Ideologues and agenda-driven special interests have spent the better part of three years accusing the Environmental Protection Agency of stomping across the land in search of jobs to destroy.
One of the objects of such ire has been what aficionados call "Utility MACT:" the rule, finalized late last year, that limits emissions of mercury, acid gases, and other hazardous air pollutants from coal and oil-fired power plants. MACT is an acronym for "maximum achievable control technologies," a standard set in the Clean Air Act for curbing emissions of mercury and 187 other hazardous air pollutants listed in the law.
Which gets to a salient point that Senator Lamar Alexander, a Tennessee Republican, made at a March 20 hearing of the Senate Environment and Public Works Committee's clean air and nuclear safety subcommittee.
EPA adopted the Utility MACT rule because it was required by law to do so. Limits on mercury emissions are required by revisions to the Clean Air Act that Congress passed in 1990.
"If we don't like the rule, we'll have to change the law," Alexander said several times. The Clean Air Act told EPA to draft a rule, a federal appeals court told EPA to draft a rule, so EPA drafted a rule, Alexander helpfully pointed out.
Not that Alexander is entirely pleased with the way the Obama administration has gone about finalizing the rule. He'd like the president to use his authority to extend the compliance period an additional two years, which would give utilities up to six years to either bolt on mercury controls or close their plants. The extra two years, Alexander said, would give utility execs more certainty, tamp down the likelihood of the rule being tossed out in court, and get the cleanup accomplished.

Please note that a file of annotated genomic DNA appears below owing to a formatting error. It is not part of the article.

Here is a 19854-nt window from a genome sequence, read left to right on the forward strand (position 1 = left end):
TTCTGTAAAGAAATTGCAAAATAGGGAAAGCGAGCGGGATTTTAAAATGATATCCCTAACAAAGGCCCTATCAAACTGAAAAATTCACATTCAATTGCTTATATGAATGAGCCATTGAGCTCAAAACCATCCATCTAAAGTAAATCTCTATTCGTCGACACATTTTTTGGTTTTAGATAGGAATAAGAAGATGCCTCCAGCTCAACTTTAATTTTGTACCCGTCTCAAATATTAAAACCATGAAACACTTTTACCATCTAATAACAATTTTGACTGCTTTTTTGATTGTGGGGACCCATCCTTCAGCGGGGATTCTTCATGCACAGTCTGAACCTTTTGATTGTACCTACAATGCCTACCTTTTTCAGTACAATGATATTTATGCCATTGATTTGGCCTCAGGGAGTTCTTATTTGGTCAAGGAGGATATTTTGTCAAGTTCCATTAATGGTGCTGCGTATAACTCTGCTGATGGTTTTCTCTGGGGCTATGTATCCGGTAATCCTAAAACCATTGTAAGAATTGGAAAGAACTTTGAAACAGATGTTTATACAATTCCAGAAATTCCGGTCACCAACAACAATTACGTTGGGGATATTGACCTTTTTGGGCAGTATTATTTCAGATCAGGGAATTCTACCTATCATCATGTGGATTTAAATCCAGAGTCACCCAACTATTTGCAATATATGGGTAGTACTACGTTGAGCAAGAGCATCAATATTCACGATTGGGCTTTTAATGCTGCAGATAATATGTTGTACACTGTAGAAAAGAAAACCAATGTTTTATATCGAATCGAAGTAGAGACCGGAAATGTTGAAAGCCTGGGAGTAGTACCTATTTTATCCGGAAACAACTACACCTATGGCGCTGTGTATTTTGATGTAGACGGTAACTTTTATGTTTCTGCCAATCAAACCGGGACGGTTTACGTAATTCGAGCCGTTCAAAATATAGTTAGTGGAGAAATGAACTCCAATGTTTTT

Perhaps. EPA's Gina McCarthy, who heads the agency's air quality operations, reacted coolly to Alexander's suggestion. Utilities have known since 1990 that mercury controls were coming, she responded at the hearing.
Which gets to another salient point that Alexander made. Back in 2003, he and Senator Tom Carper, a Delaware Democrat, floated bipartisan legislation to tighten the screws on power plant emissions of mercury, nitrogen oxides (an ingredient in formation of harmful particulates, unsightly hazes, and low-level ozone), and sulfur dioxide (another ingredient of harmful particulates, as well as acid rain).
The bill went nowhere, Alexander recalled, because industry said it went too far and environmentalists said it didn't go far enough. Between the extremes, the bill fell into the void that used to be the political center in Congress.
Nine years later, with Congress ever more polarized, the air quality battle rages on. Alexander's constituents and his beloved Great Smoky Mountains await the long-delayed cleanup of air pollution that afflicts both.
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